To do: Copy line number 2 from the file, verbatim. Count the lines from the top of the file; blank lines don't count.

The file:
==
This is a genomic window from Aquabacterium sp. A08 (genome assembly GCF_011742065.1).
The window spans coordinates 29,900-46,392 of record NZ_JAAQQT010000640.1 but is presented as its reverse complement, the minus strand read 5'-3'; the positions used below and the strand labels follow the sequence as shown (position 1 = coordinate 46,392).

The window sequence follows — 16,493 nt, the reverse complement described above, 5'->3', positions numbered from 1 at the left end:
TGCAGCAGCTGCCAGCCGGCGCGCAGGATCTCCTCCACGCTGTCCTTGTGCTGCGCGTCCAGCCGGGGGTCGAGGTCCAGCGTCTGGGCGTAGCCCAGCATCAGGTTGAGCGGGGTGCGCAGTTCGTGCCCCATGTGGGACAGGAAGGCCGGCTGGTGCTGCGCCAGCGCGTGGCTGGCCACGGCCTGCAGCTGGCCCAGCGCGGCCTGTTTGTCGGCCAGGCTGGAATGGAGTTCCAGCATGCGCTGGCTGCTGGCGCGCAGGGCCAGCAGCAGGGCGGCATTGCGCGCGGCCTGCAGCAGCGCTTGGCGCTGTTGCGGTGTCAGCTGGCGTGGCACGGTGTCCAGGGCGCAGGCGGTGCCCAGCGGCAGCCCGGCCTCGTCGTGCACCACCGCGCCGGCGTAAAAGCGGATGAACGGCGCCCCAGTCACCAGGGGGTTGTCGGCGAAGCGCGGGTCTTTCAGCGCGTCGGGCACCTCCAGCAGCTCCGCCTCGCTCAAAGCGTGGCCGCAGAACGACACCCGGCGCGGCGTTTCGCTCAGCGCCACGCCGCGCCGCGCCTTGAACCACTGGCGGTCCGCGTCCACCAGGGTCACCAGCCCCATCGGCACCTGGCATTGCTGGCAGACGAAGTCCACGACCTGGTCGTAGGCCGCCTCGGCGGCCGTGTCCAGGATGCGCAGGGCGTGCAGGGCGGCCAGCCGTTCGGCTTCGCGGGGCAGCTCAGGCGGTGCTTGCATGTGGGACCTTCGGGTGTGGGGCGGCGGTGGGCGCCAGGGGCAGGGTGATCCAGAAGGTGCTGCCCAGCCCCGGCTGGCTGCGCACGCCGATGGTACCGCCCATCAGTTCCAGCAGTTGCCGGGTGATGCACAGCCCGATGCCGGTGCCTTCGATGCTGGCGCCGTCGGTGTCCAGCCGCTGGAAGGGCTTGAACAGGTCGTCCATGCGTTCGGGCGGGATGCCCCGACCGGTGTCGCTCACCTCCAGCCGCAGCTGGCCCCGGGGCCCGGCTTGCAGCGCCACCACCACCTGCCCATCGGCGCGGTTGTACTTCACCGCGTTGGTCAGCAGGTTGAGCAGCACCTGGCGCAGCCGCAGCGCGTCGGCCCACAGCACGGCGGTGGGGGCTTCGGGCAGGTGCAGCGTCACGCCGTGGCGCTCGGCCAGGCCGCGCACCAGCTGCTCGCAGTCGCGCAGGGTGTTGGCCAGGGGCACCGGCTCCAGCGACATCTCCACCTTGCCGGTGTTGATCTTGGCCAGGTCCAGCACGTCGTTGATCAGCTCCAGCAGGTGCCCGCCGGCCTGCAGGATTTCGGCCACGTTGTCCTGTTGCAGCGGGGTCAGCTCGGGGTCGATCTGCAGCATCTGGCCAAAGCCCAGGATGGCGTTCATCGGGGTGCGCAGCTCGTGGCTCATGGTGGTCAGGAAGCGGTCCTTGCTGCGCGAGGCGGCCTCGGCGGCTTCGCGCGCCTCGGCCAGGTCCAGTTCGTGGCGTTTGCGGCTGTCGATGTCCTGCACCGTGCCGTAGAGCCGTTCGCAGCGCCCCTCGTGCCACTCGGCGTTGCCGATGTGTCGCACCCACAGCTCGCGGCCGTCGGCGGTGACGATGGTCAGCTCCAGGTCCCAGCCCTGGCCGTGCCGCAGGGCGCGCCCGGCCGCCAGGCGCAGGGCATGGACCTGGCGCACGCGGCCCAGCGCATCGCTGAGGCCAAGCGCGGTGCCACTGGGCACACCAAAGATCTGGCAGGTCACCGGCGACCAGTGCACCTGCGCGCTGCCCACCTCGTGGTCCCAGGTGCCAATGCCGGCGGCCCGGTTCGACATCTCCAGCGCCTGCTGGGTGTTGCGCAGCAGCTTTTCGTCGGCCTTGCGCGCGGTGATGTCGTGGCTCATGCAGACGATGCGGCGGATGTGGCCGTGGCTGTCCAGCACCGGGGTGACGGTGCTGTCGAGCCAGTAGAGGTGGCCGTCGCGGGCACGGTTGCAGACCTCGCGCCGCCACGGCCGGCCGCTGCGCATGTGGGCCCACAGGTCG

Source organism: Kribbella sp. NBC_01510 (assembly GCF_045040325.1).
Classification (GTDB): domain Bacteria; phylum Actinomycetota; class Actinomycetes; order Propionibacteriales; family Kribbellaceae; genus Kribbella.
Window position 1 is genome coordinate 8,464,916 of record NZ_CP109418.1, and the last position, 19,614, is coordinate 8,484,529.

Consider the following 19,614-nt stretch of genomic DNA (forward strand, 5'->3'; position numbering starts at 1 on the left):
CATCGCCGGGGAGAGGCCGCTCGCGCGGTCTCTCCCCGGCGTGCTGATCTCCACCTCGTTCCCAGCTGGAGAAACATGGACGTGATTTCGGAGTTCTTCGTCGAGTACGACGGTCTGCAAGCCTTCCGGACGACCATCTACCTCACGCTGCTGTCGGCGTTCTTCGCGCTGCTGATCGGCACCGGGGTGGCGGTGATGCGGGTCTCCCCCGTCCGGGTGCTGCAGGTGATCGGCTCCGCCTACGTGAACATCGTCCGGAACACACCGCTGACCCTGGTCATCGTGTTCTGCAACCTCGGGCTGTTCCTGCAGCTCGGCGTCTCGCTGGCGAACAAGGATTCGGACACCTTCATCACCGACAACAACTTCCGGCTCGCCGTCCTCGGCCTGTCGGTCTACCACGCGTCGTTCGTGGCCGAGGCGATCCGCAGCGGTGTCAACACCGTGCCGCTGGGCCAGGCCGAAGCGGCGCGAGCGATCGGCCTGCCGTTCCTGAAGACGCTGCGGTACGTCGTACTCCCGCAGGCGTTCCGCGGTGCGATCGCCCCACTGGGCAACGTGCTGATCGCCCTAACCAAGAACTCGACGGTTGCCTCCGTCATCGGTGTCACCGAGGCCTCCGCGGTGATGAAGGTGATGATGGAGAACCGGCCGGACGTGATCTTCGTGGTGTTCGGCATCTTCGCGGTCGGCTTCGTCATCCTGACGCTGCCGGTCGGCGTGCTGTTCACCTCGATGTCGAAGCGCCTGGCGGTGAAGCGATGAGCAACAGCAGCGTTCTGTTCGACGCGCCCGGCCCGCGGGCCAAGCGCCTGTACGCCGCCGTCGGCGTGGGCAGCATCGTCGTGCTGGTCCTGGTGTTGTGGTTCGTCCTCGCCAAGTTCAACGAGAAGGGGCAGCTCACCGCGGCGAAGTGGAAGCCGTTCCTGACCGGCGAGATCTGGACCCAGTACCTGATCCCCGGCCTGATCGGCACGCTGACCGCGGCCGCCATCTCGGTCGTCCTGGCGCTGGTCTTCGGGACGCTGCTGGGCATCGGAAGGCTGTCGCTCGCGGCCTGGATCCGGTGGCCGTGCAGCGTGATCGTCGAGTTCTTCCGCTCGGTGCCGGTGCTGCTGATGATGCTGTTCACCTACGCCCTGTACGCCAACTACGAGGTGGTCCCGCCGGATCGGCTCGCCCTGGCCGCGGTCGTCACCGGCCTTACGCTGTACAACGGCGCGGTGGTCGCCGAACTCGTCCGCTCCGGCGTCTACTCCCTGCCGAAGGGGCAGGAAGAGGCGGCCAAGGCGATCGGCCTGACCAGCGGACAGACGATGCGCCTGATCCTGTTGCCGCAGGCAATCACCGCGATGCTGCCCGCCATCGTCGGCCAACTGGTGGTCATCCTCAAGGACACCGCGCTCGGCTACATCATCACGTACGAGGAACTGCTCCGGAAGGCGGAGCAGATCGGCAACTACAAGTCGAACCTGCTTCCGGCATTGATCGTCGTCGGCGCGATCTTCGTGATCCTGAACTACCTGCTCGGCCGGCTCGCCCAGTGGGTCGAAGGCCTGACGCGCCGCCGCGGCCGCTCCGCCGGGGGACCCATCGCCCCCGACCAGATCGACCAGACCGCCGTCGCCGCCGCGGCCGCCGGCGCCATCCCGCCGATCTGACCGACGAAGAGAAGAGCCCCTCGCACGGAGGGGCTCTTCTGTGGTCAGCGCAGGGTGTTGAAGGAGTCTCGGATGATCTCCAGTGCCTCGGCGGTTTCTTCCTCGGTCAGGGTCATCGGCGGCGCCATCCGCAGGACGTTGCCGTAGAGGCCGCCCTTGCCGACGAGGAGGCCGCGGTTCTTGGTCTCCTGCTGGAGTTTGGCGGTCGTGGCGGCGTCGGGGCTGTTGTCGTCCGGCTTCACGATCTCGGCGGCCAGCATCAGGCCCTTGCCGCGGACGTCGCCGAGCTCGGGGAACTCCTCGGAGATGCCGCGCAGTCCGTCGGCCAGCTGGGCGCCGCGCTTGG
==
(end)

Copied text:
The window spans coordinates 29,900-46,392 of record NZ_JAAQQT010000640.1 but is presented as its reverse complement, the minus strand read 5'-3'; the positions used below and the strand labels follow the sequence as shown (position 1 = coordinate 46,392).